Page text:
Diarmaid Fitzpatrick, 70, semi-retired, Life Coach and training to be Shadow Work facilitator
How did you get introduced to MKP?
I was giving a talk at a conference, I ended up sitting next to someone who talked about the personal development work he had done which was very powerful. He wouldn’t tell me what happened which piqued my interest but he did say it was MKP so I looked up information about the NWTA weekend afterwards.
What attracted you to this weekend?
The intrigue of not knowing and that it was specifically for men. I wasn’t struggling in my life at the time, there was just something remarkable about this man’s tone, the authenticity of it, that drew me in.
Where were you in your life when you did it?
I’d done quite a bit of personal development work. I’d been shy when I was younger in Ireland. I’d worked through that. I’d done quite a lot of work around my mother stuff and messages in my family around tears and anger ie don’t express them. So I had shut down but I understood that. I was a pleaser and a rescuer, I knew that and I wanted to expand into different parts of myself.
How was the NWTA weekend for you?
It really became obvious to me how distrustful I was around men. I was also aware how much love there was in the room. So I had to decide whether to let go of this distrust. That was huge for me. But I decided to go there and see what it was like. I felt as though I reached a new stage as a man.
Also I think I closed down on the grief when my first wife died . It was a way of surviving for me.
The weekend was an opportunity to open up the long black bag that Robert Bly talks about in Iron John, there was a choice to make, either live half a life or go for the full one. I’d locked a lot away. It was as if I had no feelings. So I made a decision to let go into my feelings. It opened up a new portal into life for me.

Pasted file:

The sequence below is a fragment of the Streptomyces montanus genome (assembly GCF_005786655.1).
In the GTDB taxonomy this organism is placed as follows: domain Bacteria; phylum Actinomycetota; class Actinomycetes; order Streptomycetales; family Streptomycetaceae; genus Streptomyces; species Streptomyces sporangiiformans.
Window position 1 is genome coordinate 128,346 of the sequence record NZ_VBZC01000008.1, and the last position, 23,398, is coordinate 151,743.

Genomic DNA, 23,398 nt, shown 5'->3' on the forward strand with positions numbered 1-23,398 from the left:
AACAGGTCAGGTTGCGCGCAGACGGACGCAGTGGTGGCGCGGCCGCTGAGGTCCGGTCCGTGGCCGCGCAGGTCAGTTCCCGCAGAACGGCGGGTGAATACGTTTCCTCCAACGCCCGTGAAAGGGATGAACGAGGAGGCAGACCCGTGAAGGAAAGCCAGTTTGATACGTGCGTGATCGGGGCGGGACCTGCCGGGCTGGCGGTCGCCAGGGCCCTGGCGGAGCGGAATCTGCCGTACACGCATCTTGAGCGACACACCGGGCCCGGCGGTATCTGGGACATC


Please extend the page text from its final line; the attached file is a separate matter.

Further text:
How was the i-group for you afterwards?
Very important. The i-groups are an ongoing way that men get the emotional support they need. Now I know if I have an issue I can take it to this small group of men. We know each other deeply. It is so healing to have other men listen without judgement. It makes it the i-group a very safe place which supports ongoing change.
What about the effect on relationships?
There is always the fear if one person in the relationship changes, that the other won’t be able to cope with the change.
If you’re in an intimate relationship, it’s much easier if you’re both doing this kind of personal work otherwise you can get out of sync. I think it’s important to talk through whatever is happening in terms of change.
And your present relationship?
I am now in a Conscious Relationship where we are both working on ourselves and we share difficult feelings as well as easier ones. This is the first time I’ve had a relationship like this.
What do you see as the future for MKP?
I feel as though MKP is in transition, that it is becoming more accessible to a wider group of men. I hope it expands into the mental health world too. It’s exciting in the scope of potential that is possible.